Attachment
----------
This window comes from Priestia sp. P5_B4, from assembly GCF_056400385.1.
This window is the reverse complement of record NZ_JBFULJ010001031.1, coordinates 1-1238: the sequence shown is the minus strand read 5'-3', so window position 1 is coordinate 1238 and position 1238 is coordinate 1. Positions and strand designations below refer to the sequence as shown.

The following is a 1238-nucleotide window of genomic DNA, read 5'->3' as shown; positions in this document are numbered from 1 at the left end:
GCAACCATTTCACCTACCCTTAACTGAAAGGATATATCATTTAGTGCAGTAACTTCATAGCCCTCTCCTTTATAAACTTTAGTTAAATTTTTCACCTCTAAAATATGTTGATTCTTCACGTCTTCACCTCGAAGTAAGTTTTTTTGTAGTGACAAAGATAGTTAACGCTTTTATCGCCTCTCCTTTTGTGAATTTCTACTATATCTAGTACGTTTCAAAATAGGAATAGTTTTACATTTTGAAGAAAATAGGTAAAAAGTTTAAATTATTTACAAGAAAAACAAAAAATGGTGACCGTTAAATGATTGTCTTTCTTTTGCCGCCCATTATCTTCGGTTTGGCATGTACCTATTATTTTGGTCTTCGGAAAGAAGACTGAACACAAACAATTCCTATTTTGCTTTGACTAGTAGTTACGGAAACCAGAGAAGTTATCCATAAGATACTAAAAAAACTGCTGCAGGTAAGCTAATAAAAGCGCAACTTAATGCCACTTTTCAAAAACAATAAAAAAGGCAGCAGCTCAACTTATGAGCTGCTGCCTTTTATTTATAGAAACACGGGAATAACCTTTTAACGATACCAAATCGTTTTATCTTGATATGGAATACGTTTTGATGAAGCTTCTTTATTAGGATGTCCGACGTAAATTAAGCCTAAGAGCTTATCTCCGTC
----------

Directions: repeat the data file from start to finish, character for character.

This window comes from Priestia sp. P5_B4, from assembly GCF_056400385.1.
This window is the reverse complement of record NZ_JBFULJ010001031.1, coordinates 1-1238: the sequence shown is the minus strand read 5'-3', so window position 1 is coordinate 1238 and position 1238 is coordinate 1. Positions and strand designations below refer to the sequence as shown.

The following is a 1238-nucleotide window of genomic DNA, read 5'->3' as shown; positions in this document are numbered from 1 at the left end:
GCAACCATTTCACCTACCCTTAACTGAAAGGATATATCATTTAGTGCAGTAACTTCATAGCCCTCTCCTTTATAAACTTTAGTTAAATTTTTCACCTCTAAAATATGTTGATTCTTCACGTCTTCACCTCGAAGTAAGTTTTTTTGTAGTGACAAAGATAGTTAACGCTTTTATCGCCTCTCCTTTTGTGAATTTCTACTATATCTAGTACGTTTCAAAATAGGAATAGTTTTACATTTTGAAGAAAATAGGTAAAAAGTTTAAATTATTTACAAGAAAAACAAAAAATGGTGACCGTTAAATGATTGTCTTTCTTTTGCCGCCCATTATCTTCGGTTTGGCATGTACCTATTATTTTGGTCTTCGGAAAGAAGACTGAACACAAACAATTCCTATTTTGCTTTGACTAGTAGTTACGGAAACCAGAGAAGTTATCCATAAGATACTAAAAAAACTGCTGCAGGTAAGCTAATAAAAGCGCAACTTAATGCCACTTTTCAAAAACAATAAAAAAGGCAGCAGCTCAACTTATGAGCTGCTGCCTTTTATTTATAGAAACACGGGAATAACCTTTTAACGATACCAAATCGTTTTATCTTGATATGGAATACGTTTTGATGAAGCTTCTTTATTAGGATGTCCGACGTAAATTAAGCCTAAGAGCTTATCTCCGTC